Each season, our stay in Yellowstone grows a bit. The first year (when Rafal was by himself), it was five months, then last year six, and this year six and a half. Next year, we will stay more than eight.
So this is officially the first time we’ve experienced November in the Park. Growing up in a city and spending my entire adult life living in the heart of college towns, I wouldn’t have pegged myself for someone who likes isolation. But these past couple of weeks, walking around in Grant Village and not passing another soul (save for a fox, a coyote, an elk), the thought that there are only a handful of people for a miles and miles in any direction has brought a bright grin to my face. I feel tickled, and special, and safe. (Yesterday, a stark white rabbit crossed my path and I thought about following him off into the woods, but I did not.) With everything that is going on in the world, for better or worse, isolation feels so good.
When I’m not out walking, I’m inside shaking like an autumn leaf. I suppose the cool outdoor weather calms my nerves, while the crackling fire in my apartment lights my fuse. (Incidentally, I have been getting really freaking good at starting and maintaining wood stove fires, and I’m proud of that.)
The World Series had me on edge (go Cubs!). The election this Tuesday has me really on edge (go Hillary! I already voted!). The situation at Standing Rock has me on my third edge (f*ck that horrible pipeline). And we leave for Chicago in SEVEN SHORT DAYS. So I am all out of edges: just a smooth, jittery circle. Or perhaps more of an oval, as I feel pulled in two directions (deep peace and tense anxiety) from one moment to the next.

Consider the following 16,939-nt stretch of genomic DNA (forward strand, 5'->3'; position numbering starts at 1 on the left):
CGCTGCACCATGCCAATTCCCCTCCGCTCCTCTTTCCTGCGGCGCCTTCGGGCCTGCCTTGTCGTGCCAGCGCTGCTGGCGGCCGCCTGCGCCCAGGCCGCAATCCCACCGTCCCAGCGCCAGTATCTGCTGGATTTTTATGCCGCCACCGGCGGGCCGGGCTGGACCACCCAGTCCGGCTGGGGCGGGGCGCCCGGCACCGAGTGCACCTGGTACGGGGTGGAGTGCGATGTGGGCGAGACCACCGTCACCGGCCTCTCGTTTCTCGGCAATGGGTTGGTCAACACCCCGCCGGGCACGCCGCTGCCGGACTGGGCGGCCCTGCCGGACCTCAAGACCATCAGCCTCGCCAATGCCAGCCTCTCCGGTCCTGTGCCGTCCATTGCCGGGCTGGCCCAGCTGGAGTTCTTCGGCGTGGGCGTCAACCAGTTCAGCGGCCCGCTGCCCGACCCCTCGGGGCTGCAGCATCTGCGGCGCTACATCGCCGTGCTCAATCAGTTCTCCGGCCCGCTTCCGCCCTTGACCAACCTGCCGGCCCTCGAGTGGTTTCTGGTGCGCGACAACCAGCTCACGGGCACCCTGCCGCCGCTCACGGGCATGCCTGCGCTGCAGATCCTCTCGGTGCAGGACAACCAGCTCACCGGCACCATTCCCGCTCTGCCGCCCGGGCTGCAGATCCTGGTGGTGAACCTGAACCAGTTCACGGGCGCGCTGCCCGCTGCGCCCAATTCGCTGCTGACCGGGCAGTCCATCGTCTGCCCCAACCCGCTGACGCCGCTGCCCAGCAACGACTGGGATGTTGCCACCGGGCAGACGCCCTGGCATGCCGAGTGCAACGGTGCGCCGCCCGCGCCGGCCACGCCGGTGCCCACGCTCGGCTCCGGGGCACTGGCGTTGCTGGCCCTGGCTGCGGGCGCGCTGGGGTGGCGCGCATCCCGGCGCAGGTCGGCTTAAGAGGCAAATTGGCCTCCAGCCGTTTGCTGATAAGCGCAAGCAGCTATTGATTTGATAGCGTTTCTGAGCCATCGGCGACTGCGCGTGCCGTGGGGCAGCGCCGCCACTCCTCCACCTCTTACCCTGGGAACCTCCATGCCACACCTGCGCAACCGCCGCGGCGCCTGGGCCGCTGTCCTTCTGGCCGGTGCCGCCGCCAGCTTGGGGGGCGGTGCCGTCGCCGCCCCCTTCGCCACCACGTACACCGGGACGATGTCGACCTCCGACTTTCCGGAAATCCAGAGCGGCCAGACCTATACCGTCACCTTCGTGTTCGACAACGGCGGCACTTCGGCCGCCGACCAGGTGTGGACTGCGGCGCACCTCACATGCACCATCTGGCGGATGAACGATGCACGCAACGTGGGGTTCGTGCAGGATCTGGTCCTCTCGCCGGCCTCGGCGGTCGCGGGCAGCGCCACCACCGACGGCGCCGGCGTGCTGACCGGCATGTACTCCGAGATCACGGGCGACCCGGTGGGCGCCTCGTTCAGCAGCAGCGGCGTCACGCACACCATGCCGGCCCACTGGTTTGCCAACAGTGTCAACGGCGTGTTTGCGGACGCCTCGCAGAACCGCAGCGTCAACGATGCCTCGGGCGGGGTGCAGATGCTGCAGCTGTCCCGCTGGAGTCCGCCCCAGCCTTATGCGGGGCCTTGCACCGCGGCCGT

So I’m taking some time to push myself to write, to find some grounding in my own words, to seek balance. Every day I let my other work, or my household work, or my work out on the mat take precedence during the brief moments of Lydia’s nap (or her daily dose of Daniel Tiger). I unintentionally skirt my self-expression. So today—even when I feel like I have nothing to say—I am making myself say something.
In these types of moments—when I feel off balance and devoid of deep thoughts–I find the best thing to say is “thank you.” So that’s what I aim to do.
I am thankful for the small community we have here and the fun Halloween we shared.
I am thankful for my fitness group & my writing group who both help me to feel connected to the world (and to my goals).
I am thankful for my sweet toddler, who is learning and growing at lightning speed.
I am thankful for my partner, and for this journey we are sharing.
Finally, as ever, I am thankful for Yellowstone.
See ya in nine days, sweet home Chicago. The Kos family is heading home.